I’m finally out of Kochi but I nearly stayed as long as I could. The only thing I didn’t do was take a tour of the castle. I started the day with a ride up to Kochi castle, which is one of the few original castles left in Japan. Many of the original buildings were knocked down during Japan’s modernisation push in the 1870s but the main castle building and front gate were left and the castle grounds turned into a public park. While I was having my breakfast in the castle grounds, a lady walking past gave me a nod then started rummaging in her bag and came over and gave me an English language brochure on the castle. She told me she worked at the castle, sometimes as an English guide and sometimes doing other work, as she was today. I thought I might be able to go thruogh the castle but in the end didn’t have time. I hope I didn’t disappoint her by not showing up.
Today’s first three temples involved going south then north then south again so although I don’t think I got too far today, I still managed to get 70km done.
Getting to the first two temples took me again along narrow roads and through farmlands and local villages. Today’s second temple was on top of a hill filled with citrus trees and a good but not too steep climb to get to the top. A couple of walkers were interested in me – another husband and wife team – and enjoyed checking out the Trucker. She said she had a road bike and even understood the clear benefits of a 26×35 bottom gear. They started the pilgrimage 12 days ago so are making pretty good time. We took photos of each other and they gave me some food. I ate some of it but although they meant well, I had a hard time fitting a large two-minute noodle container into my already-full saddle bags. Still, they meant well and I managed to cram it in.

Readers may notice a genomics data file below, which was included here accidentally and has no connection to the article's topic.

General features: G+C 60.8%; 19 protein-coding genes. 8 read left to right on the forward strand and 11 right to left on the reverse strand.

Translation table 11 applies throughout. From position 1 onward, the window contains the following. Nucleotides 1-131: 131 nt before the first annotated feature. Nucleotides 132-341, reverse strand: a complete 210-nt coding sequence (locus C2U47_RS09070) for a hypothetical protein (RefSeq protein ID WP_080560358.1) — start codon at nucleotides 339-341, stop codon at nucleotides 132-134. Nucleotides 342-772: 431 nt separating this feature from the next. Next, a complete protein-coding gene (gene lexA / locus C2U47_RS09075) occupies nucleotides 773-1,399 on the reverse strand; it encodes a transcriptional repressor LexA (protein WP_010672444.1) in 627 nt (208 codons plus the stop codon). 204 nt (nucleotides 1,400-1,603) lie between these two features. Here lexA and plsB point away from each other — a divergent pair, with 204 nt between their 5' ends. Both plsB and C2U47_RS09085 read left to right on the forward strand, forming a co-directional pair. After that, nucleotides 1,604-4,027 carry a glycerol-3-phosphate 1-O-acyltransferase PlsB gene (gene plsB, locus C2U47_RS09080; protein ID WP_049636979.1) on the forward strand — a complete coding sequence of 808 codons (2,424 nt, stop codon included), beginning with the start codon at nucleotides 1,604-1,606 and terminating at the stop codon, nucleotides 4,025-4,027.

I was happy to cruise along at a pretty easy pace today and getting to temple 36 took me to the coast and the beautiful Yokonami Peninsula. The road along it was very up and down with views of mountains that meet the ocean and small beaches in bays accessible only by boat.
Riding along this road, I bumped into a young New Zealand couple, Patrick and Shian, who I had spoken to briefly in town the evening before. They had spent the last eight months or so backpacking through India, Laos and Thailand, and bought some bikes in Thailand to finish their travels by spending three months cycling through Japan. I ended up riding along with them and chatting for the rest of the day. Shian has never done much riding before and was having to get off and walk up many of the hills and I can imagine her heart sinking every time she saw another hill coming up.
We got in to the nearest town, Susaki, at about 5 o’clock and started figuring out somewhere to stay. There didn’t seem to be much around but Shian was looking pretty knackered and in need of a shower. We were just about to head off and look for a camp site when I spotted a business hotel across the road where I managed to haggle the receptionist down on the price.
Tomorrow I plan to ride a bit quicker and see if I can’t get down the coast to Cape Ashizuri-misaki which means I’ll have to do about 100km for the day. And as I’ve had it too good for too long, I’ll have to make sure I sleep in my tent for a change as well.